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Prosser keen to make his mark

Owain Prosser has joined Oceania Football Confederation as the Head of Education and High Performance. Photo Credit: OFC Media via Phototek

Owain Prosser had barely got his feet under the desk at the OFC office before the national lockdown in New Zealand due to coronavirus was enforced.

Having recently joined OFC as the Head of Education and High Performance, Prosser is using the lockdown to review current high performance and education programmes, while supporting OFC’s Member Associations to be prepared for when things return to normal.

The 38-year-old came to OFC following seven years at New Zealand Football where he worked in the Football Development Team as the Coach Development Manager.

He has enjoyed his time in this part of the world after relocating from England where he worked extensively in football development for organisations including The Football Association and the English Premier League.

Part of his time with New Zealand Football was spent in the grassroots side of the game, helping to provide pathways and opportunities for players aged between 4 and 19.

But he also got plenty of experience in the high-performance aspect, attending a number of FIFA tournaments.

Prosser went to women’s youth World Cups in 2014, 2016 and 2018 with various New Zealand U-17 and U-20 teams as an assistant coach.

He was also an assistant coach for New Zealand’s Football Ferns at the 2019 FIFA Women’s World Cup in France.

He obtained a UEFA A coaching licence in 2018 and received his OFC A licence in 2016.

Having had the opportunity to be involved in tournaments at the top level, Prosser said one of the key aspects of his role at OFC was using that experience to ensure teams from Oceania were equipped to perform on the global stage.

“I think my role in that is to help support the Member Associations to provide aligned, high quality coach and player development pathways to support everyone involved in football to be the best versions of themselves,” Prosser explained.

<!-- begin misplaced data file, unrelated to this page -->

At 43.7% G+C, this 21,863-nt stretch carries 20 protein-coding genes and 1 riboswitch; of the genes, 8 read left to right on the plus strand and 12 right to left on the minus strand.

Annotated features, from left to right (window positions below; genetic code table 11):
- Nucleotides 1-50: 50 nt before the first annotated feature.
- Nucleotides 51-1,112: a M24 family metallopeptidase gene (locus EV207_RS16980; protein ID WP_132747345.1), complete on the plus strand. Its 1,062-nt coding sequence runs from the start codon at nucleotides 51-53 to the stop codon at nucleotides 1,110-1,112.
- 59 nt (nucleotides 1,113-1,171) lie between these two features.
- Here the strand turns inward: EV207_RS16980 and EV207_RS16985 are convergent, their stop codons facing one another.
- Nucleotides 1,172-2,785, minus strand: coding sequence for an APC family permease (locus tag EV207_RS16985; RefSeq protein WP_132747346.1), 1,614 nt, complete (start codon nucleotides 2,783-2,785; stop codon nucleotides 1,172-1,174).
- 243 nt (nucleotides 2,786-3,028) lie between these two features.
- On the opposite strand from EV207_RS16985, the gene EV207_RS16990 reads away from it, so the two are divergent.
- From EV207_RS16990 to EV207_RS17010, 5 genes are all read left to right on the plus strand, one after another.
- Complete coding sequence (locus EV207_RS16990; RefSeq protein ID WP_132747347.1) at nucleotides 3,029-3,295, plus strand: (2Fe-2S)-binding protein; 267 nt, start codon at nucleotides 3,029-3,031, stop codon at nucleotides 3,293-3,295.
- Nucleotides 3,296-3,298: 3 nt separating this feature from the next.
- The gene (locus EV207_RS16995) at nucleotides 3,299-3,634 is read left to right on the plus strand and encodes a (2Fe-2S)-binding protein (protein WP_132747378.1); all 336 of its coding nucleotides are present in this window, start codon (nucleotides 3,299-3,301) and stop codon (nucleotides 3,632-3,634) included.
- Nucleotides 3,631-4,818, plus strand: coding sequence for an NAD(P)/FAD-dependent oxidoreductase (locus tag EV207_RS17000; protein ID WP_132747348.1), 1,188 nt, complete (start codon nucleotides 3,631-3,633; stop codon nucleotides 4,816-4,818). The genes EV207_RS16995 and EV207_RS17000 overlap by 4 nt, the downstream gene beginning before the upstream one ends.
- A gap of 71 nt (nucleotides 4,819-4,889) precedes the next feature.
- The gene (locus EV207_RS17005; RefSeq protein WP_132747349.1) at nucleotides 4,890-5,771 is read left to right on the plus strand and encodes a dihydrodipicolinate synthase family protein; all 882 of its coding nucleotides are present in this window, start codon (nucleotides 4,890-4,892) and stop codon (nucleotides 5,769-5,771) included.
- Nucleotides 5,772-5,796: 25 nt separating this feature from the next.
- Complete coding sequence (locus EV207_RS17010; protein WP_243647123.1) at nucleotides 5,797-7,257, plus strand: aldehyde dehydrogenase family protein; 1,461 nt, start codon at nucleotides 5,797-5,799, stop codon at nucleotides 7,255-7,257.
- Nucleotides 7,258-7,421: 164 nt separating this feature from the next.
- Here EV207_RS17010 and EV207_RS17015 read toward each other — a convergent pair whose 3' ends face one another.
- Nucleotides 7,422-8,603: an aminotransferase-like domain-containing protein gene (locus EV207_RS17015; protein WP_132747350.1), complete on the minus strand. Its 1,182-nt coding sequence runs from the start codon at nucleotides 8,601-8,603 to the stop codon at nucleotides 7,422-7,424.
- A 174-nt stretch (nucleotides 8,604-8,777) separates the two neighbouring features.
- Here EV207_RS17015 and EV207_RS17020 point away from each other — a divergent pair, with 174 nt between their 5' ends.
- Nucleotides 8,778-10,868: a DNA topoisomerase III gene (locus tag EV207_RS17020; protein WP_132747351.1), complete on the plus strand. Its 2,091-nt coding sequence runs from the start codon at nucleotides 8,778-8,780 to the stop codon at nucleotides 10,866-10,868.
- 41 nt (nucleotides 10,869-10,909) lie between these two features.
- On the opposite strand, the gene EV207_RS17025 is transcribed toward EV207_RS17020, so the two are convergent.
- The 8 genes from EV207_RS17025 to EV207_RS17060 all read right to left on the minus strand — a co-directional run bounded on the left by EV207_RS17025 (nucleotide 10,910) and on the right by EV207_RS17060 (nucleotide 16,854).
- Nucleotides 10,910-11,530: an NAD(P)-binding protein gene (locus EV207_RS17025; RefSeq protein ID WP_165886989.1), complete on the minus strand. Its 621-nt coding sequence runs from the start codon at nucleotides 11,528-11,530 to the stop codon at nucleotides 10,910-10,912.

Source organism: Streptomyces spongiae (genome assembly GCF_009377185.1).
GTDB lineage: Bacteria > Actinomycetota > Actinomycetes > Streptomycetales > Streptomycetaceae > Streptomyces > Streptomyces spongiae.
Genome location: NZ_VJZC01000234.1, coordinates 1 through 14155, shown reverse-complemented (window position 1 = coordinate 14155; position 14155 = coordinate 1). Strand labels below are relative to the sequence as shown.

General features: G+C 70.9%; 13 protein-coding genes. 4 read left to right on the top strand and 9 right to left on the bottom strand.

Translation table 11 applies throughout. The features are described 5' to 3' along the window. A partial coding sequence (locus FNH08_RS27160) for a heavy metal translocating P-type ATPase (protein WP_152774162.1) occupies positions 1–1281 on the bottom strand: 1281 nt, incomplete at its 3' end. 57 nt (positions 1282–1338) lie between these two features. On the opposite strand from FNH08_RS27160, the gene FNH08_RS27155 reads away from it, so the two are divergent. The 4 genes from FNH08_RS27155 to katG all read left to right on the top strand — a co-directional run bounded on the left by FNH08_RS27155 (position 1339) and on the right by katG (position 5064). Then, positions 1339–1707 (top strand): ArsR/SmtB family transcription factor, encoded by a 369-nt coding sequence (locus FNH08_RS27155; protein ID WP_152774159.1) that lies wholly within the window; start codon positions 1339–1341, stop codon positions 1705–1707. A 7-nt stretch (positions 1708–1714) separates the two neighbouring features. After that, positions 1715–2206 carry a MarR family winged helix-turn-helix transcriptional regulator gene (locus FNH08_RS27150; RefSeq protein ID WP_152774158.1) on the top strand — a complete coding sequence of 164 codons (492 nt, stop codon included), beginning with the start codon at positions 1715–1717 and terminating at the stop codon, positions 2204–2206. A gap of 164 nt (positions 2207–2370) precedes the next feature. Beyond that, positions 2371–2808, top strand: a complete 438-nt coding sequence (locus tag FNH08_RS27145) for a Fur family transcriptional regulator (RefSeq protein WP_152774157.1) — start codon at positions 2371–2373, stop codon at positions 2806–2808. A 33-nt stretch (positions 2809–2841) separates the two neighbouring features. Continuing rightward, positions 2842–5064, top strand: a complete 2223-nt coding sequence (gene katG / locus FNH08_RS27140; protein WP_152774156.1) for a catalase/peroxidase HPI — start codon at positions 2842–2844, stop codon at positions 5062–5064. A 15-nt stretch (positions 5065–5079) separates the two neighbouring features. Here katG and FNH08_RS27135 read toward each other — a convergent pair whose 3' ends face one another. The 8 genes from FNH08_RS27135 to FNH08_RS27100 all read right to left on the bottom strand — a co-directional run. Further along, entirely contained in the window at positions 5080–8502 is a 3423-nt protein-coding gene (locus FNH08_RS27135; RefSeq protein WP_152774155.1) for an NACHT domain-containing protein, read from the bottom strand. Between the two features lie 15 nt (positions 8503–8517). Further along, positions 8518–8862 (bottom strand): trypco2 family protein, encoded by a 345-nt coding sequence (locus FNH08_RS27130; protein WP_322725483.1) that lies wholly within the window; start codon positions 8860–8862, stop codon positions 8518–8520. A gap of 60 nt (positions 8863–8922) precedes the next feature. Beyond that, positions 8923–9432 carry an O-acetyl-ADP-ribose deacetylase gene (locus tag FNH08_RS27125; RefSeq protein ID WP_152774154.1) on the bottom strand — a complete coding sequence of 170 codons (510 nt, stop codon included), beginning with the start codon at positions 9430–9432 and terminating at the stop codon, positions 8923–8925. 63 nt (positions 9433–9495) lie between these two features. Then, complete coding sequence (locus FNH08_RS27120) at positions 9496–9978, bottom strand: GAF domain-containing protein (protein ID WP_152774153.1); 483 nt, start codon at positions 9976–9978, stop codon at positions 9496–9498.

“That will mean different things for different Member Associations,” he added.

Prosser pointed to the third-place effort of the New Zealanders at the 2018 FIFA U-17 Women’s World Cup as an example of what can be done by teams from our region.

The New Zealand men’s team also reached the Round of 16 at the 2019 FIFA U-20 World Cup in Poland.

“Winning matches at World Cups is now achievable for teams from OFC.”

Prosser has experience in the Pacific having conducted FIFA coaching courses throughout Oceania in recent years.

“It’s a massive pleasure and a privilege to be able to work in football, first and foremost, but also in this region of the world, and if you’d told me 10 years ago that I’d be having the opportunity to work in a sport that I love in beautiful countries with fantastic people, I would have really jumped at the opportunity. I’m really keen to ensure that I make a mark here.”

Prosser’s appointment completes the revamped football department for OFC led by Patrick Jacquemet who is the Chief of the Football Development Division.

Melissa Palombi is the Head of Social Responsibility, Paul Toohey is the Acting Head of Football Development, Kevin Stoltenkamp is the Head of Refereeing, and Prosser is the Head of Education and High Performance.

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